Stop us if you’ve heard this one before: an Indiana attorney accused of stealing potentially millions from his clients is criminally charged and resigns from the bar. No, it’s not William Conour (more on him in a minute); 2014’s version is Valparaiso attorney Clark W. Holesinger. Holesinger was charged in February in Porter County with four counts of Class C felony theft of property valued at $100,000 or more and one count of Class D felony theft.
Holesinger is accused of stealing $817,962 from North Star Stone Inc.; $233,410 from RBF Island Investment LLC; $215,406 from ITF LLC; and $371,736 from Maridor LLC, with the earliest alleged thefts taking place in February 2011. All of the companies are located in Valparaiso and owned by Chris Andrews, according to the probable cause affidavit, which says Holesinger also had been Andrews’ family attorney since the mid-1990s.
Those companies filed separate civil tort and malpractice suits against Holesinger, and the parties reached an agreement on the matters, which was not disclosed. Porter Superior Judge William Alexa in February found Holesinger in direct contempt for failing to appear at a January hearing on the plaintiffs’ petition for accounting.
In March, Holesinger tendered his resignation from the bar. His criminal case was scheduled to go to trial Dec. 1, but was reset for April 2015.
Around the time Holesinger resigned from the bench, another Indiana attorney who made headlines for her actions as a judge was removed from her judicial post by the Indiana Supreme Court. On March 4, the justices disciplined Marion Superior Judge Kimberly Brown after finding she engaged in significant judicial misconduct. Brown had been on paid suspension since Jan. 9 pending final discipline.
A panel of special masters found that the Judicial Qualifications Commission proved more than 80 rule violations by Brown on 46 of 47 charges. She was accused of wrongful detention of at least nine criminal defendants, failing to properly oversee her court, improperly supervising trials, failing to act on Court of Appeals orders, showing hostility toward parties who came before her, and retaliating against court staff who complained.
Justice Robert Rucker proposed a 60-day suspension without pay followed by removal from office stayed for one year of supervised probation by the Division of State Court Administration.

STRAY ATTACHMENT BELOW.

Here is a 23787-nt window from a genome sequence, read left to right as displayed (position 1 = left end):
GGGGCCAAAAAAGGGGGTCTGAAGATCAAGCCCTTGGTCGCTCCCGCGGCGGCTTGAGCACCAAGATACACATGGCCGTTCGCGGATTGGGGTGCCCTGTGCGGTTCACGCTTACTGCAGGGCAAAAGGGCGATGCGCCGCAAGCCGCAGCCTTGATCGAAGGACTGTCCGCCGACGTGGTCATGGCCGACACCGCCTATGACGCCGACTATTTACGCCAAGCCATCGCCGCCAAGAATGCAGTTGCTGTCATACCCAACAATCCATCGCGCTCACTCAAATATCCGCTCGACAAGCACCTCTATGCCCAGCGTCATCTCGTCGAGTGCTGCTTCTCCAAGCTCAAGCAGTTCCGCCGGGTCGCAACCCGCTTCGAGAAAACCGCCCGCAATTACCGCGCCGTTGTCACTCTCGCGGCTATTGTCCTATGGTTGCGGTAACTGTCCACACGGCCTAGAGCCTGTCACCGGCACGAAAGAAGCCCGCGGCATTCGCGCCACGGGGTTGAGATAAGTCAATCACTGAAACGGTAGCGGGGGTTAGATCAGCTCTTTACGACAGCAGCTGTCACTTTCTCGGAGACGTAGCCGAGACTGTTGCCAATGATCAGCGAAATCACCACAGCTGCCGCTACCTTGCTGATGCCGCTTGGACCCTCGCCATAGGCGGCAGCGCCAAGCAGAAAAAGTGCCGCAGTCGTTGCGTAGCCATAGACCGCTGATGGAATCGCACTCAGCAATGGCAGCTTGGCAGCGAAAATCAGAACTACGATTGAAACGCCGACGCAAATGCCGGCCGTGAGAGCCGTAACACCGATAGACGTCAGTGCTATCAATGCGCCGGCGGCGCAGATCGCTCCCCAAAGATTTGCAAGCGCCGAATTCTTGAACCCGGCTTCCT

Brown is not barred from practicing law but the discipline does render her ineligible for judicial office.
Former treasurer for the Marion County Bar Association Trezanay Atkins lost her law license for at least two years after the justices suspended her Sept. 22. Atkins admitted to converting the proceeds of more than 50 checks drawn on the association’s bank account totaling more than $9,100 while she served as treasurer from June 2011 to December 2012. She told the Indiana Lawyer in June that she was resigned to the likelihood she would lose her license as a result of her actions, which she said she took because she was in personal financial distress.
Atkins made restitution to the MCBA, but the court did not find that to be a mitigating factor.
Atkins shut down her law practice prior to the discipline and launched a public relations company.
This year, the government decided it would not seek a longer prison sentence for ex-attorney William Conour, who was convicted in 2013 of one count of wire fraud stemming from claims he stole nearly $7 million from clients’ trust funds over the years. He was sentenced to 10 years in prison in October 2013.
Conour appealed his sentence in December, arguing the court failed to investigate his defense counsel’s motions to withdraw during the restitution proceedings after Conour had been sentenced. Various public defenders had appeared for Conour at the time the U.S. District Court for the Southern District of Indiana became aware the agency was holding $2,512 from a Conour trust fund while he also was subject to the court’s restitution order. Chief Judge Richard Young ordered that money turned over to the court in July.
Conour also claimed he is subject to “suspicionless” searches as a part of his supervised release, and that special terms of his release are overly broad, such as a provision that he must regularly work and support his dependents when he is released from prison. He will have no dependents at that time. The government’s reply brief is due Jan. 2, 2015.